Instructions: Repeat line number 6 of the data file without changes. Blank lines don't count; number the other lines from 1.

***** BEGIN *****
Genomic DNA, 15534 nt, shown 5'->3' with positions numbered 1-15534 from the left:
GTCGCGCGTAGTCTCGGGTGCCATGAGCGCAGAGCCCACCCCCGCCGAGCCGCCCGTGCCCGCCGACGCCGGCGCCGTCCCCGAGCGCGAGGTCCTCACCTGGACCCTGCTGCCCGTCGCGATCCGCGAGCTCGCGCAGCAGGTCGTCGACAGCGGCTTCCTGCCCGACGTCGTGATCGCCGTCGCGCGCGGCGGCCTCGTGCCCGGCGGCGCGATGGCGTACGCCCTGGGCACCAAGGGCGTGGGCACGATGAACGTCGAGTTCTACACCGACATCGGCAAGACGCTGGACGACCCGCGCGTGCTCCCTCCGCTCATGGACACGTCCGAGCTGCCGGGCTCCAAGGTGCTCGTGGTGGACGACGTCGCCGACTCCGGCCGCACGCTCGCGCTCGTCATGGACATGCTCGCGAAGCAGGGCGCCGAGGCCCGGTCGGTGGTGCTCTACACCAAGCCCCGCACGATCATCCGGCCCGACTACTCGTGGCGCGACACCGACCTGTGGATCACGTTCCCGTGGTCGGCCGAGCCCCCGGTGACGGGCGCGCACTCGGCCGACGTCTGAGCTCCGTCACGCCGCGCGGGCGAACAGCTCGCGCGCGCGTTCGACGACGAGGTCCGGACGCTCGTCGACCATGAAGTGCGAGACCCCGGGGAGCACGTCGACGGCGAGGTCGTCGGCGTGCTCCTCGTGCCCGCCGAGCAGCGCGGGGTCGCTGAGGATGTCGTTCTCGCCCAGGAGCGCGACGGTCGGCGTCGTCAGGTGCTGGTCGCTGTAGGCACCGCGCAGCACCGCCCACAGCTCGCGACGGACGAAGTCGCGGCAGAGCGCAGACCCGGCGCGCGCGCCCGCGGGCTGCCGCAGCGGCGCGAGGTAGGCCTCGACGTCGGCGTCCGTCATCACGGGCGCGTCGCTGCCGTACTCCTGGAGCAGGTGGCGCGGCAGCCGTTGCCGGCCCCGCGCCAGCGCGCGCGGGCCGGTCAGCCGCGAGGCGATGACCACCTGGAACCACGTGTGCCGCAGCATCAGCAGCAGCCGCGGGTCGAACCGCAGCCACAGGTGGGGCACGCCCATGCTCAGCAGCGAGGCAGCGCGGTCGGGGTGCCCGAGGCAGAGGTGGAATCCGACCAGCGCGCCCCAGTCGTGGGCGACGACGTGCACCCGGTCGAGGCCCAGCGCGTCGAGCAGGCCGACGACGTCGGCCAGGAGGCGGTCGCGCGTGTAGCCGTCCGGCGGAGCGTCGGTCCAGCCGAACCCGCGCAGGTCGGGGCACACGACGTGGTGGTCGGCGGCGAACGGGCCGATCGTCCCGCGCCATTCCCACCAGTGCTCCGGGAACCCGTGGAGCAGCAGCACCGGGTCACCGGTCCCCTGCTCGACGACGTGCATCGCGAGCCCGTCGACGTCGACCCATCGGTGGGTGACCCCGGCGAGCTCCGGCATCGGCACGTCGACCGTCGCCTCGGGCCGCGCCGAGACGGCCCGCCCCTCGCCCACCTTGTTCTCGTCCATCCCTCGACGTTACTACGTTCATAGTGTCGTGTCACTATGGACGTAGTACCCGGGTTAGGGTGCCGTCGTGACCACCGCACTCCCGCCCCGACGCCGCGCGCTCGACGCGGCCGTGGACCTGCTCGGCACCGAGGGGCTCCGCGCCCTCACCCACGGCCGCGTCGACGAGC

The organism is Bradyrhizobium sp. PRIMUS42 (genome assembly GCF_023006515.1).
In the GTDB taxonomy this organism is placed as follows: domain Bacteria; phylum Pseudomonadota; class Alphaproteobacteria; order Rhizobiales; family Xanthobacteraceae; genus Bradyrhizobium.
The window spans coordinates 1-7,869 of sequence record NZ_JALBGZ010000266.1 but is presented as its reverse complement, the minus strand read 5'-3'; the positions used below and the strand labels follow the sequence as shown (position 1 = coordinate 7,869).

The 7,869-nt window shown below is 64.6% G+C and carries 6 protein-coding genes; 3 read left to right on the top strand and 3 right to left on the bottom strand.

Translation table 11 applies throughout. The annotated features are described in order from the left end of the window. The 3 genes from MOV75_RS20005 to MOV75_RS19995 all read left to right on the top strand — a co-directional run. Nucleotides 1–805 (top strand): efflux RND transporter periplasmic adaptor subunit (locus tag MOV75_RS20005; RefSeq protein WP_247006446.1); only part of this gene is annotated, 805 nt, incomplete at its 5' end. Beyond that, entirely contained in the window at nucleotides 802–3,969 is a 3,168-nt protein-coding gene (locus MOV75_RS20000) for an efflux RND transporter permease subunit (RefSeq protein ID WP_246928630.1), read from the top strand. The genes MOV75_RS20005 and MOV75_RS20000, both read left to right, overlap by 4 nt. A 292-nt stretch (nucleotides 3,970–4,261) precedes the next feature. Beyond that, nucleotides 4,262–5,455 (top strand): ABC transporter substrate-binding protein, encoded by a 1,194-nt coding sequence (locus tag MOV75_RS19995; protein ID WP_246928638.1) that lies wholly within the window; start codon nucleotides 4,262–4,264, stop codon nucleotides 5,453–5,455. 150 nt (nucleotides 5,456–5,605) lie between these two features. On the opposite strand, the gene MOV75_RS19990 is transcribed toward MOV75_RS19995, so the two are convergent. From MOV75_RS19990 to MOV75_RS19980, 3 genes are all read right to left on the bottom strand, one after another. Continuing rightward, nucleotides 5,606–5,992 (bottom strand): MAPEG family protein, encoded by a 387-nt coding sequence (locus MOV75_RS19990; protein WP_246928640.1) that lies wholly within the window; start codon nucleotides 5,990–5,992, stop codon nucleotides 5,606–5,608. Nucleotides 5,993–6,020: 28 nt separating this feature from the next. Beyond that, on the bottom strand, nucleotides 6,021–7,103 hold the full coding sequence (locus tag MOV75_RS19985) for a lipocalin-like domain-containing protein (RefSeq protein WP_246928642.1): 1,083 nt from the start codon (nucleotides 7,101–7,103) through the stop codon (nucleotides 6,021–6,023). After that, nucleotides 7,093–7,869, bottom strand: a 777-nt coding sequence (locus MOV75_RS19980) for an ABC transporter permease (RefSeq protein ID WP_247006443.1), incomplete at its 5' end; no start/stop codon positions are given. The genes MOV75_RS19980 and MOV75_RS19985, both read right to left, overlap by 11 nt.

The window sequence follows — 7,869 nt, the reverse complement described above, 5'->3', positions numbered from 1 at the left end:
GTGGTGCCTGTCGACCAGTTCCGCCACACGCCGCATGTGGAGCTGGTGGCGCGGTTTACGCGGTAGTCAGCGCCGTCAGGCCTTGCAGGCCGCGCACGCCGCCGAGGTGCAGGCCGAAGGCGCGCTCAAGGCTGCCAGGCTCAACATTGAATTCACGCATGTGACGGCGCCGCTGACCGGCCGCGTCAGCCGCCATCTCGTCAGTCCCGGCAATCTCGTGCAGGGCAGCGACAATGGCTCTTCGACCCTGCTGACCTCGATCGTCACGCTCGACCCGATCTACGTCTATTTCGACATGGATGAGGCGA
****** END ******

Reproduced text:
The 7,869-nt window shown below is 64.6% G+C and carries 6 protein-coding genes; 3 read left to right on the top strand and 3 right to left on the bottom strand.